Save your leaves!

Save those leaves! Applied to your gardens they are your soil’s and plant’s best friend. The microbiological life (the tiny bugs and critters that make soil into food for plants) thrive in leaf mulch. As opposed to bark or wood mulch, leaves do not “take” nitrogen from the soil, but add nitrogen. From Rodale’s Organic […]

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“Moly  . . .  the gypsies secret name for garlic . . . they uphold that it possesses magic properties, on account of its being able to cure the majority of ailments which afflict man and the animals he has domesticated.” (Juliette de Bairacli Levy. The Complete Herbal Handbook for Farm and Stable). Now is […]

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Honoring the small . . .

A “bumper sticker” for my lawnmower : I STOP FOR BUGS I prefer gardens and wild, to lawns, however some of my clients like lawns. I try to accommodate the tiny life in all my ways. Dragonflies are one of those beauties:

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Landscaping in a small town . . .

Thankful for clients who understand the dilemma of a small town tradesman . . . Jack-of-all, and master of none. But with a little patience, trial and error, and caring, it usually works out even better. This water feature needed a feed-line ¼ inch larger to show off it’s lovely fountainhead:

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Pruning, a great connection to growth . . .

Pruning is a very gut-level experience for me, requiring a constant questioning, both of my perception, and the tree. First off, I have to ask “how are you doing?” Did you grow well last year? How did what I did last year work out? How should I change what I do? Here is one tree […]

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Springtime! Go and plant!!

One of my all time favorite experiences was doing a seed order for the 3 acre market garden I managed in the 1970’s. I’d pour over the catalogues–last years with the order notes, and the new one. This would cause a trip into, a flight over, the world that was last year’s garden, deciding how […]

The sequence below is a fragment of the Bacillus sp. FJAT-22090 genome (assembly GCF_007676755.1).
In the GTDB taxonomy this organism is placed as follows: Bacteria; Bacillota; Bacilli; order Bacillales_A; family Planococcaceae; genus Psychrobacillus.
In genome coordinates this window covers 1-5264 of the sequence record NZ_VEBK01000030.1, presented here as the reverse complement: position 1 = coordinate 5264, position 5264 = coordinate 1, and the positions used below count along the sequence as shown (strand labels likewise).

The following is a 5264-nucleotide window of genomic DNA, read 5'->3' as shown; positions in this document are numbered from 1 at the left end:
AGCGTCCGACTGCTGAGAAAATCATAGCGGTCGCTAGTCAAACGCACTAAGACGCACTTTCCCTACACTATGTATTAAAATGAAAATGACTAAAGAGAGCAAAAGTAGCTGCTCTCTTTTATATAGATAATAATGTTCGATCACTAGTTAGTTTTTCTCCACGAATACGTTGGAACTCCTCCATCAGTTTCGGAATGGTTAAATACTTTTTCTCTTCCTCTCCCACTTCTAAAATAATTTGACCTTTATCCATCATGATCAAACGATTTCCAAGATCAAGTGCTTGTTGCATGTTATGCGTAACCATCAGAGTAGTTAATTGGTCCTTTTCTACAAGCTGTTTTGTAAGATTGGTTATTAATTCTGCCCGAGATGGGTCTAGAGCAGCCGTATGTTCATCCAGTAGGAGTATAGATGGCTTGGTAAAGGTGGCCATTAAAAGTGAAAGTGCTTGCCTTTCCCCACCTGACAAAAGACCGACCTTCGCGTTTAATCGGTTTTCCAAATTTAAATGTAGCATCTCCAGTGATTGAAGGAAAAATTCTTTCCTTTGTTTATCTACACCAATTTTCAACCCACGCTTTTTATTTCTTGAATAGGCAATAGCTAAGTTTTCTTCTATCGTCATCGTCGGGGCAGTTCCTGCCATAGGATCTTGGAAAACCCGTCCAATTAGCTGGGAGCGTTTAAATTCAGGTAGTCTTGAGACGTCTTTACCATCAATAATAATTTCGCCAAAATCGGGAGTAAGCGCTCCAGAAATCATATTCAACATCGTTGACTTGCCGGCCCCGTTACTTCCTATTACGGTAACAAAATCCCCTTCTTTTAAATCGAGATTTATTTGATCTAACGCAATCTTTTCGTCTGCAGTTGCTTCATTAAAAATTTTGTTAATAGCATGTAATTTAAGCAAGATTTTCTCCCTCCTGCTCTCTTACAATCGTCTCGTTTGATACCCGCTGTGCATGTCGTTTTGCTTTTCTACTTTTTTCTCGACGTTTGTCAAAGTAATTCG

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Conscientious use of water . . .

Becoming aware of how to live responsibly takes some thinking, otherwise I find myself doing irresponsible things. A case in point, a job I had recently where I was asked to fix a drainage problem. This new home was flooded with spring run-off; my initial response was to dig a swale to make the offending […]

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My take on permacultue . . .

I gave an interview on permaculture recently:

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Garden in the North . . .

Patience! That is a must here in the north, 52nd lat. to be exact. Here is my vegetable garden on July 5th: “Zooming” in on my beans and peas, you can see most of my vegetables are only a few inches high. Fortunately the days are long and weather is finally warm. Soon I will […]

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Staying relevant to the land . . .

The practice of routine questioning of your mindset and consequent relationship with the land—that part of the “space” of a place that is alive—is essential for successful gardening. For that land, with its’ inseparable wildlife, is changing all the time. The mycobacterial life, bugs, birds, animals, all respond day-to-day, week-to-week and year-to-year, to seasonal change. […]

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